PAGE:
Tech

Did Fake News Affect Election 2016? Google CEO Thinks So

By Victor Thomson , Nov 16, 2016 05:55 AM EST
Google CEO Sundar Pichai delivered the keynote address to kick off the annual Google I/O conference that runs at Shoreline Amphitheater in Mountain View, California. (Photo : Photo by Justin Sullivan/Getty Images)

Google CEO Sundar Pichai has joined many others who are saying that the fake-news could have affected the 2016 presidential election.

Sundar Pichai's Opinion

When the BBC's Kamal Ahmed asked Google CEO Sundar Pichai whether fake news might have changed the results of the 2016 election by swinging votes toward Donald Trump, Sundar Pichai answered that he is sure of it. In a very close election when we deal with such narrow margins, there are many contributing factors.

Pichai further clarified that in a close election just a small number of votes going one way or the other could swing the election either way. He said that, in his perspective, it should be avoided any situation where fake news gets distributed, especially during the election.

Making his first comments on the post-election fake news controversy, Google CEO Sundar Pichai admitted that the company has made some mistakes but wanted to assure that it will definitely work to fix them. Pichai stressed out that it is important to remember that Google's search engine get billions of queries every day and there have been a only a couple of incidences with fake news so far.

According to CEO Pichai, this was a learning moment for Google and the company will improve by learning from mistakes. While there is a lot of discussion" about social media's role and the potential effects of fake news on the election, Pichai said that we cannot be fully sure about the effects.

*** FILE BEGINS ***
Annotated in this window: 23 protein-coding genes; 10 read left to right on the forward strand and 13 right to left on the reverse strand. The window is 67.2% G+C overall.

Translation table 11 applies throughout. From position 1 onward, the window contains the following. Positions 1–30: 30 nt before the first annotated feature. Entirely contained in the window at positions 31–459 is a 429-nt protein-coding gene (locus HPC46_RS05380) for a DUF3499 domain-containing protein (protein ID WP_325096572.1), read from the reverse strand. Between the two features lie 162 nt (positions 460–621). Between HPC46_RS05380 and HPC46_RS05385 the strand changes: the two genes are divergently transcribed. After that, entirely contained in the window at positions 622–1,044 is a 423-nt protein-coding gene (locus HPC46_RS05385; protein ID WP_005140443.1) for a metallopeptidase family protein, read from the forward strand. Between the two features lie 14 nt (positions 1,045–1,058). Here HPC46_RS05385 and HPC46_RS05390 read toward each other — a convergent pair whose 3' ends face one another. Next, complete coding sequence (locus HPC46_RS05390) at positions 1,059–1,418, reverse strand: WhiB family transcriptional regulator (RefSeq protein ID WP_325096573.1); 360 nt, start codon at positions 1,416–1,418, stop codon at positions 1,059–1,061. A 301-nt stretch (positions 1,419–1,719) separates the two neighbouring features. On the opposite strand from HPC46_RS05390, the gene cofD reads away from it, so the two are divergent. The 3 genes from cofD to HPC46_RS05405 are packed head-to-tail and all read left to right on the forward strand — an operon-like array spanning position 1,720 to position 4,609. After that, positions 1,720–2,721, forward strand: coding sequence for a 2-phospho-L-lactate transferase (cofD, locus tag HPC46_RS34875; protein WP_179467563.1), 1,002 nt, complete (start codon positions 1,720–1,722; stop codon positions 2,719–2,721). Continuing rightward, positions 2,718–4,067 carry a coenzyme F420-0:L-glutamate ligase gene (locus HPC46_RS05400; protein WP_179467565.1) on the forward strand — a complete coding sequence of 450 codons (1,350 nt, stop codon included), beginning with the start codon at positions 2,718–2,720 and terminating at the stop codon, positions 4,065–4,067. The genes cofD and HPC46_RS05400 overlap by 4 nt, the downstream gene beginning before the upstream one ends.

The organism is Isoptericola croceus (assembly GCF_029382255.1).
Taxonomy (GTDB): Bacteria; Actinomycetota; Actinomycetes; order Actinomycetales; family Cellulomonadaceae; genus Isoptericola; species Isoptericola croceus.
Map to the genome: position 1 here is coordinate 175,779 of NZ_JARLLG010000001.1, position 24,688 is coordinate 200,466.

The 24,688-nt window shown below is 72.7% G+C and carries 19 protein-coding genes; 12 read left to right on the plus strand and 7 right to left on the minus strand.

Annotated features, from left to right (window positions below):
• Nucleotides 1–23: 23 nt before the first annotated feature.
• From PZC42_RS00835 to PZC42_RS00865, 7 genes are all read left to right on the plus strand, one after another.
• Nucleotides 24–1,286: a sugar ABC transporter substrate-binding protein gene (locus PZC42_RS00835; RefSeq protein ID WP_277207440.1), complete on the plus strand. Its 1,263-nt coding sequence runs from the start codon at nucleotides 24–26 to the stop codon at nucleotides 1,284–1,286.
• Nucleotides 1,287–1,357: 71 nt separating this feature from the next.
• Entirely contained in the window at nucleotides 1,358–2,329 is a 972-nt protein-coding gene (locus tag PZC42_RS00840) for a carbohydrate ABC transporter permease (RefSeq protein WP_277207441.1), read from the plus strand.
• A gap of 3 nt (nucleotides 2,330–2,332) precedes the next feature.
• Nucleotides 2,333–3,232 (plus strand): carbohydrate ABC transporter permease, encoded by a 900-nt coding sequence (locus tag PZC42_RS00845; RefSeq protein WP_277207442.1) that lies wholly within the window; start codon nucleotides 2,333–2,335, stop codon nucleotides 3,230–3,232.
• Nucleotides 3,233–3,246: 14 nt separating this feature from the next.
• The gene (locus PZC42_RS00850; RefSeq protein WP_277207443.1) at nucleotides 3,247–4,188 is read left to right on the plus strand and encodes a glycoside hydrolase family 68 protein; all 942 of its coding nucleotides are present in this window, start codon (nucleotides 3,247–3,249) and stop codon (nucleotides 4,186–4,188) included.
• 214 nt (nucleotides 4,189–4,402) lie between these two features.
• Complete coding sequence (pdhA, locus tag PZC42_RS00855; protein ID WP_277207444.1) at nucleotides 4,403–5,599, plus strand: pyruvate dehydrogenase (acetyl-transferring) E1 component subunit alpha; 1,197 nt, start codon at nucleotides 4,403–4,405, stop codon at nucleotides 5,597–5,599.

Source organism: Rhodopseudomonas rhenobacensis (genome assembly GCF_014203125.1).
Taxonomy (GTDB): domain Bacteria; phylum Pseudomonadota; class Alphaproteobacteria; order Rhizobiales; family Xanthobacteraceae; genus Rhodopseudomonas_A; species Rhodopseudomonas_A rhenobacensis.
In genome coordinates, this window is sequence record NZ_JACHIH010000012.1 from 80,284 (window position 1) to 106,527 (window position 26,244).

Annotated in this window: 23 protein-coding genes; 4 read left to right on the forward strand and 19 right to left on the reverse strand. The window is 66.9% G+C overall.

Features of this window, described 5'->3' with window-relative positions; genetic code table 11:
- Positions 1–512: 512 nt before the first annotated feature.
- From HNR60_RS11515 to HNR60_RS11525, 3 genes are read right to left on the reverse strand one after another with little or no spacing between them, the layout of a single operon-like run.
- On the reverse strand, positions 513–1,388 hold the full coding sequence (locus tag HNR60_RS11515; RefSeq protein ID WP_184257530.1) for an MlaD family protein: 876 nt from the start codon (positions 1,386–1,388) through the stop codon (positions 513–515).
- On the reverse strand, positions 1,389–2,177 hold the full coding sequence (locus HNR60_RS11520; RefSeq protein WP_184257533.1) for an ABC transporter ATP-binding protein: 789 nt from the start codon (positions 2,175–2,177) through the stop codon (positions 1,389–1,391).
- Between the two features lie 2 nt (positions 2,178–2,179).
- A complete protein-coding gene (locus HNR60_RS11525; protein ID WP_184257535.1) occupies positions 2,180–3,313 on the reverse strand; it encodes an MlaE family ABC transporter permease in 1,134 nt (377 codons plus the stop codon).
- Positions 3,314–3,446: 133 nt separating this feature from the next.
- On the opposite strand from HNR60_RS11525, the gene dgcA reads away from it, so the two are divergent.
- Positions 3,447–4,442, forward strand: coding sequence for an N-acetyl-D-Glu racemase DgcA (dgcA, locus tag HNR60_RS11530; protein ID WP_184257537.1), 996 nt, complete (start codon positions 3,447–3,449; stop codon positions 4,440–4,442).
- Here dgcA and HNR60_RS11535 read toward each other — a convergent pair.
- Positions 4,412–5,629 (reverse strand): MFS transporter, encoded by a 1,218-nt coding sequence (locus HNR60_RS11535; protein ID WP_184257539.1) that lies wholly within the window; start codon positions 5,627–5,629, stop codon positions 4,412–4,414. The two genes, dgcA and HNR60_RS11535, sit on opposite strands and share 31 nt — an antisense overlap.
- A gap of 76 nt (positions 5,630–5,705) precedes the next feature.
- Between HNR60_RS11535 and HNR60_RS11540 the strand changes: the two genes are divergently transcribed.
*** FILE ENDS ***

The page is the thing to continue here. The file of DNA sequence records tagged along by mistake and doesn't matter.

How Google Will Deal With Fake News

Google has already taken steps to rid the search results of fake stories and news sites. Pichai said that in the past two days Google started to remove ads from sites promoting fake news. This measure means that fake news platforms can no longer make money by using Google's advertising platform. The search giant has also been looking over the last year at how to fact-check articles and promote only trusted journalism sources, according to Pichai.

Fake News During Election 2016

According to Business Insider, people began blaming Facebook shortly after the election for allowing fake news to be distributed on the site. Many think that these fake news stories could contributed to Trump's surprising victory.

But Facebook CEO Mark Zuckerberg said that he doesn't think Facebook swayed the presidential election. According to The Verge, he first said it was "crazy" to think fake news on Facebook had an influence on the election's results. He later made the claim that as much as 99 percent of what users see on Facebook is authentic.However, he acknowledged that Facebook needs to improve its approach when it comes to hoaxes on the platform.

Google has its own issues with inaccurate news sites showing up in search results. For example, on Monday, Nov. 14, the top Google search result for "final election count" displayed a Wordpress blog called 70 News that incorrectly said Trump won the popular vote by a margin of almost 700,000 votes.

We hope that in the future social media platforms and search engines will find ways to stop fake news from spreading. This is not about censorship or limiting of the free speech and the right to having an opinion, but rather about protecting the general public from disinformation.

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